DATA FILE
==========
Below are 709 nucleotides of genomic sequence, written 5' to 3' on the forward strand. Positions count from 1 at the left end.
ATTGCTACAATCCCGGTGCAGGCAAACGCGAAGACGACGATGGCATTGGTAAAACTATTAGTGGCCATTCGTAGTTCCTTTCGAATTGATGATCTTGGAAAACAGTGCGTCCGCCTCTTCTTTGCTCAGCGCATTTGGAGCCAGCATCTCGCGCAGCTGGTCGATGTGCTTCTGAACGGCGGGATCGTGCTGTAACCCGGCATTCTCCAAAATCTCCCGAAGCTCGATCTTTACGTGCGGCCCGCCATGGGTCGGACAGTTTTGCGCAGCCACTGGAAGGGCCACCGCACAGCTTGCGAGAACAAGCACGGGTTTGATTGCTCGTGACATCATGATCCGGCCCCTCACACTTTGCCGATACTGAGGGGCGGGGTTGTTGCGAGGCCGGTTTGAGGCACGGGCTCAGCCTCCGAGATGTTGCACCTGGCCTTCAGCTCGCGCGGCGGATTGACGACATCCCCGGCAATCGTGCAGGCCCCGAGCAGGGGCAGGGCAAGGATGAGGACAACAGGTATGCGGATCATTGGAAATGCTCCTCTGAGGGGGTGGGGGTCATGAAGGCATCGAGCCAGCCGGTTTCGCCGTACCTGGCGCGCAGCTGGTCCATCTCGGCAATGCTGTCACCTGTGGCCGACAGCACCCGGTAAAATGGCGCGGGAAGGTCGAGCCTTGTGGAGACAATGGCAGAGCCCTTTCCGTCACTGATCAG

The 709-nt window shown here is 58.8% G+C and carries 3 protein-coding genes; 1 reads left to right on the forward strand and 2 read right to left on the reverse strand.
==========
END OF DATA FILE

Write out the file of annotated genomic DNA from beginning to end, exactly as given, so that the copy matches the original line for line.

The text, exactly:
Below are 709 nucleotides of genomic sequence, written 5' to 3' on the forward strand. Positions count from 1 at the left end.
ATTGCTACAATCCCGGTGCAGGCAAACGCGAAGACGACGATGGCATTGGTAAAACTATTAGTGGCCATTCGTAGTTCCTTTCGAATTGATGATCTTGGAAAACAGTGCGTCCGCCTCTTCTTTGCTCAGCGCATTTGGAGCCAGCATCTCGCGCAGCTGGTCGATGTGCTTCTGAACGGCGGGATCGTGCTGTAACCCGGCATTCTCCAAAATCTCCCGAAGCTCGATCTTTACGTGCGGCCCGCCATGGGTCGGACAGTTTTGCGCAGCCACTGGAAGGGCCACCGCACAGCTTGCGAGAACAAGCACGGGTTTGATTGCTCGTGACATCATGATCCGGCCCCTCACACTTTGCCGATACTGAGGGGCGGGGTTGTTGCGAGGCCGGTTTGAGGCACGGGCTCAGCCTCCGAGATGTTGCACCTGGCCTTCAGCTCGCGCGGCGGATTGACGACATCCCCGGCAATCGTGCAGGCCCCGAGCAGGGGCAGGGCAAGGATGAGGACAACAGGTATGCGGATCATTGGAAATGCTCCTCTGAGGGGGTGGGGGTCATGAAGGCATCGAGCCAGCCGGTTTCGCCGTACCTGGCGCGCAGCTGGTCCATCTCGGCAATGCTGTCACCTGTGGCCGACAGCACCCGGTAAAATGGCGCGGGAAGGTCGAGCCTTGTGGAGACAATGGCAGAGCCCTTTCCGTCACTGATCAG

The 709-nt window shown here is 58.8% G+C and carries 3 protein-coding genes; 1 reads left to right on the forward strand and 2 read right to left on the reverse strand.